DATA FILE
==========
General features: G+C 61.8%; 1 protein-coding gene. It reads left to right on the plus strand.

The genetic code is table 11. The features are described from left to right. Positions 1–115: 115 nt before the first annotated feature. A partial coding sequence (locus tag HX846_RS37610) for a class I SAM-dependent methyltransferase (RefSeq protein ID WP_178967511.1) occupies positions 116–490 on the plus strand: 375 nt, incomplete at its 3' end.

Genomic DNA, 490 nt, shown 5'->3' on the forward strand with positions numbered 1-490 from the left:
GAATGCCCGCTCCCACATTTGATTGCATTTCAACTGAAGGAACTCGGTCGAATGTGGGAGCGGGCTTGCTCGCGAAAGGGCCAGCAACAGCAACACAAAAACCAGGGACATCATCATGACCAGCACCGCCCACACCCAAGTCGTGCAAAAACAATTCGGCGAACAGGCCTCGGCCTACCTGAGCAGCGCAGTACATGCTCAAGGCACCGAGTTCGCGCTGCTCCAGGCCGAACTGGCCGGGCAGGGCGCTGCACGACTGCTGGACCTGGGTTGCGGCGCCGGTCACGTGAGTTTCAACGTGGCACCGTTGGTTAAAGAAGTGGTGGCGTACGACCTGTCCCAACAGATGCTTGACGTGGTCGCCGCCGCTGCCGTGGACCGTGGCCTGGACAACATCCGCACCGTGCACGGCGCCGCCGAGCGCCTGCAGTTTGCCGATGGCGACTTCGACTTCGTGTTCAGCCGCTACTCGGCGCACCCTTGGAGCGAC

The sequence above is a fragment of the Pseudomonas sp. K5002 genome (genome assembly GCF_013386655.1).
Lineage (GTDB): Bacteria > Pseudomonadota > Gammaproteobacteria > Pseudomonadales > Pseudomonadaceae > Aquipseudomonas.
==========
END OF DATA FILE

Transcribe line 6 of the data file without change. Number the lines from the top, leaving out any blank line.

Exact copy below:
Lineage (GTDB): Bacteria > Pseudomonadota > Gammaproteobacteria > Pseudomonadales > Pseudomonadaceae > Aquipseudomonas.